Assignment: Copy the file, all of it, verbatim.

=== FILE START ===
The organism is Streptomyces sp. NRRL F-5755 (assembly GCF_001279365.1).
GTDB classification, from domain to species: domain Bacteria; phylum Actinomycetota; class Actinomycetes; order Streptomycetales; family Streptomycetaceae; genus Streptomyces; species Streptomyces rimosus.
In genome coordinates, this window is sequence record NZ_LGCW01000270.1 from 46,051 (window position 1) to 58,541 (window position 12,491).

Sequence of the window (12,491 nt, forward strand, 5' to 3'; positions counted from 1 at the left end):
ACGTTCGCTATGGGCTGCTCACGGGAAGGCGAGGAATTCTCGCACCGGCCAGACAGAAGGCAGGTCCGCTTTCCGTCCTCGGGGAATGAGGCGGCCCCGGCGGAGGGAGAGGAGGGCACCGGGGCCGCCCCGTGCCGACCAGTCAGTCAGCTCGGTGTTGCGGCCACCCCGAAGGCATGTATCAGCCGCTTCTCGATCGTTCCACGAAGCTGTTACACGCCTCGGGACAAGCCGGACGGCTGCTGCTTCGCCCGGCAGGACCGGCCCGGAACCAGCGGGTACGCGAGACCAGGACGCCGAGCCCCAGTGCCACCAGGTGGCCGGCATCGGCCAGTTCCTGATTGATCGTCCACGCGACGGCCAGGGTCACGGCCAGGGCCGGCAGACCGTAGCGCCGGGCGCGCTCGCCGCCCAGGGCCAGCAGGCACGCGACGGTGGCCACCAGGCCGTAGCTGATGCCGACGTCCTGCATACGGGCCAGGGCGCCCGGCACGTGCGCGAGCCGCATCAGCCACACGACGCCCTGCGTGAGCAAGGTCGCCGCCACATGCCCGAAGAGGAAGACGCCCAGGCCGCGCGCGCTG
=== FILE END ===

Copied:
The organism is Streptomyces sp. NRRL F-5755 (assembly GCF_001279365.1).
GTDB classification, from domain to species: domain Bacteria; phylum Actinomycetota; class Actinomycetes; order Streptomycetales; family Streptomycetaceae; genus Streptomyces; species Streptomyces rimosus.
In genome coordinates, this window is sequence record NZ_LGCW01000270.1 from 46,051 (window position 1) to 58,541 (window position 12,491).

Sequence of the window (12,491 nt, forward strand, 5' to 3'; positions counted from 1 at the left end):
ACGTTCGCTATGGGCTGCTCACGGGAAGGCGAGGAATTCTCGCACCGGCCAGACAGAAGGCAGGTCCGCTTTCCGTCCTCGGGGAATGAGGCGGCCCCGGCGGAGGGAGAGGAGGGCACCGGGGCCGCCCCGTGCCGACCAGTCAGTCAGCTCGGTGTTGCGGCCACCCCGAAGGCATGTATCAGCCGCTTCTCGATCGTTCCACGAAGCTGTTACACGCCTCGGGACAAGCCGGACGGCTGCTGCTTCGCCCGGCAGGACCGGCCCGGAACCAGCGGGTACGCGAGACCAGGACGCCGAGCCCCAGTGCCACCAGGTGGCCGGCATCGGCCAGTTCCTGATTGATCGTCCACGCGACGGCCAGGGTCACGGCCAGGGCCGGCAGACCGTAGCGCCGGGCGCGCTCGCCGCCCAGGGCCAGCAGGCACGCGACGGTGGCCACCAGGCCGTAGCTGATGCCGACGTCCTGCATACGGGCCAGGGCGCCCGGCACGTGCGCGAGCCGCATCAGCCACACGACGCCCTGCGTGAGCAAGGTCGCCGCCACATGCCCGAAGAGGAAGACGCCCAGGCCGCGCGCGCTG